Sunday, September 16, 2012

On Feeling Directionless and Trying to Let My Child Direct Herself

Ada asked me to take her to church today.  Deep breath.  "Okay."

We had not been to our new congregation (ward) in Redlands yet, but I knew the time and place. The bishop of Redlands 1st Ward called me a few days ago.  "We just received your records." (When you're Mormon and you move, your former bishop sees to it that your membership records are transferred to your new ward.  It's all very official.)

He was very sweet.  I explained where I'm at with the church and why, and his tone changed from chit-chatty to a sad understanding.  I mean, he lives in California.  No matter where he stands on the issue of homosexuality, he gets the Mormon/Gay dilemma.  I sensed that he didn't judge.  Just understood.

He told me that he and his family live on the next street over.  He also said, "Regardless of church and being your bishop, me and my family are here for you as neighbors and, hopefully, as friends."

I was very touched.

I mean, I want friends.  I want someone to go to the movies with and stuff.  Who doesn't want that?

Then, a few days later, on the phone with my mom, I told her about the bishop calling.  "I was hoping to come out here and have nothing to do with anything or anyone having to do with the church.  At least for a while. But I forgot it doesn't work that way when you're Mormon."

My mom's response, "Hello!"

Ada wants to get baptized.

When you're 8 years old in the Mormon church, you are officially old enough to be baptized. Whether or not the child really comprehends the commitment they are making, it's a rite of passage that kids are very excited about from the time they learned the word 'baptism'.  All their friends at church do it.  All of their siblings do it.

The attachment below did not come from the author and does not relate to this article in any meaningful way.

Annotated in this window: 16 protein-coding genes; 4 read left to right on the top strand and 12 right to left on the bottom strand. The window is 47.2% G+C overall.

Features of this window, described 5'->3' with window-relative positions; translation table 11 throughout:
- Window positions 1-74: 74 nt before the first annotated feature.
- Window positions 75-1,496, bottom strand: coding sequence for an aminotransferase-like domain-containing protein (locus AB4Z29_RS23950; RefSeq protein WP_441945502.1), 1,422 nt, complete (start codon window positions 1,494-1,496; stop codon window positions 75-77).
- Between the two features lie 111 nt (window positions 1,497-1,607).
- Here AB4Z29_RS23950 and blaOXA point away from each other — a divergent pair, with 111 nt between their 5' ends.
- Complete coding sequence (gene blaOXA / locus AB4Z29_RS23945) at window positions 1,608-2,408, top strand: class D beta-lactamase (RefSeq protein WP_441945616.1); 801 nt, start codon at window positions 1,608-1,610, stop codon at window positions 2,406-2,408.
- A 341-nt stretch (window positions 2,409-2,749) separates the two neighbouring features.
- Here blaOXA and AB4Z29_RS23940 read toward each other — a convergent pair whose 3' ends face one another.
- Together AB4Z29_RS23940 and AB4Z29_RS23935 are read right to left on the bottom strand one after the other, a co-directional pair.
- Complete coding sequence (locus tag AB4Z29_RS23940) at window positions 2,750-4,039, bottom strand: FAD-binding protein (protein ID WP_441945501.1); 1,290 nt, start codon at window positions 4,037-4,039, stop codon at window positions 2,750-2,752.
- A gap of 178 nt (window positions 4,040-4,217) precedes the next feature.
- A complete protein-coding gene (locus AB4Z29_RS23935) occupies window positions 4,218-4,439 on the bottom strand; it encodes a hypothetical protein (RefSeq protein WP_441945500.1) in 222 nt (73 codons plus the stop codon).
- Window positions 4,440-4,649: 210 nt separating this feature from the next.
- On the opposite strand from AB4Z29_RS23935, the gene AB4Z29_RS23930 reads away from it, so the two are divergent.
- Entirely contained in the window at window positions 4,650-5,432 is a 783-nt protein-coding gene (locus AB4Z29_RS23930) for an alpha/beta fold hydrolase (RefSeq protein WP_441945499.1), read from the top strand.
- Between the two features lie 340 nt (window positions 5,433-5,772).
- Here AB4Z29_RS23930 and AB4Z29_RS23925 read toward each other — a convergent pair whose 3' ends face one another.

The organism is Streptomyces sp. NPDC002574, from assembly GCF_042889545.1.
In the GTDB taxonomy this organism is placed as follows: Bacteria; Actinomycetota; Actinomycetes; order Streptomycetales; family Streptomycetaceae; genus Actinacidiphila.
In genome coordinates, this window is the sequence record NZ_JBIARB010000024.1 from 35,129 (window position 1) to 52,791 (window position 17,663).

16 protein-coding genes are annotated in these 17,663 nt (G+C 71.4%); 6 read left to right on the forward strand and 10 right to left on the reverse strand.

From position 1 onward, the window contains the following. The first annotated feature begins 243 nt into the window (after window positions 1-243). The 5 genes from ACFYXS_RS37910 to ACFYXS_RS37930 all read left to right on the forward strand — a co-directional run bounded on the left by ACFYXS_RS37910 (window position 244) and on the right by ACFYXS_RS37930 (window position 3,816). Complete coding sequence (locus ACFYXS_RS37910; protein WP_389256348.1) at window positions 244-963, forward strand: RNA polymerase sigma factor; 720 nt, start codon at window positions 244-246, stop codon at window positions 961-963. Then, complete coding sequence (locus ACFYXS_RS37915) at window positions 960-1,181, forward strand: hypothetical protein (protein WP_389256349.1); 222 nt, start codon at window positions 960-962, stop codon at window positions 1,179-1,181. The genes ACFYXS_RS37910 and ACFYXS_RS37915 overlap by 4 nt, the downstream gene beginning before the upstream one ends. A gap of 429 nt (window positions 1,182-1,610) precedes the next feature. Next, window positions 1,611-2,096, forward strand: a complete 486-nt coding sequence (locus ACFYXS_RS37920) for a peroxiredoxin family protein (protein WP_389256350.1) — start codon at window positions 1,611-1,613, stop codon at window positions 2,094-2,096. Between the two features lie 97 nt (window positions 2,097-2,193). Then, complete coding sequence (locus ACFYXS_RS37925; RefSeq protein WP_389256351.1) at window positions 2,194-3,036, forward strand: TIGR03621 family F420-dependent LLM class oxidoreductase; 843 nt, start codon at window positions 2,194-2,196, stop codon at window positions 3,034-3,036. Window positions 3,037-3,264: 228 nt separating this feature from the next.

When Timothy wanted to get baptized last year, Matt and I decided that if that's what he wants to do, even if he doesn't really understand the entirety of it, we should support that.

Let him go on his own journey.  And, now, Ada.

Before church, Matt and I left to go have some breakfast somewhere.

"Where do you want to go?" he asked.  "Wanna go to that place in Mentone?"

Last week, I had a champagne breakfast in this little town called Mentone with a new friend.

"Matt!  I can't be drunk when I take Ada to the new ward today!"

Matt's replied, "Yeah, you'll walk in and everyone will be like, 'It's the blog girl!'"

Later, when I was getting Ada ready to leave, Matt commented in passing, "I don't know how you can do it.  I couldn't"
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So Ada and I went to church.  We skipped the first meeting (called sacrament meeting- everyone in the ward attends, and 2 or 3 members of the ward are assigned to speak).  I found out where Ada's class met and took her there.

I sat in the foyer messing around on my Android.

Forty minutes passed.  It would be another hour and ten minutes before Ada's 2nd class got out and church was over.  It wasn't a question at that moment that I couldn't stay there and wait anymore.  It also wasn't a question that I could not go to any of the adult classes.  I just couldn't.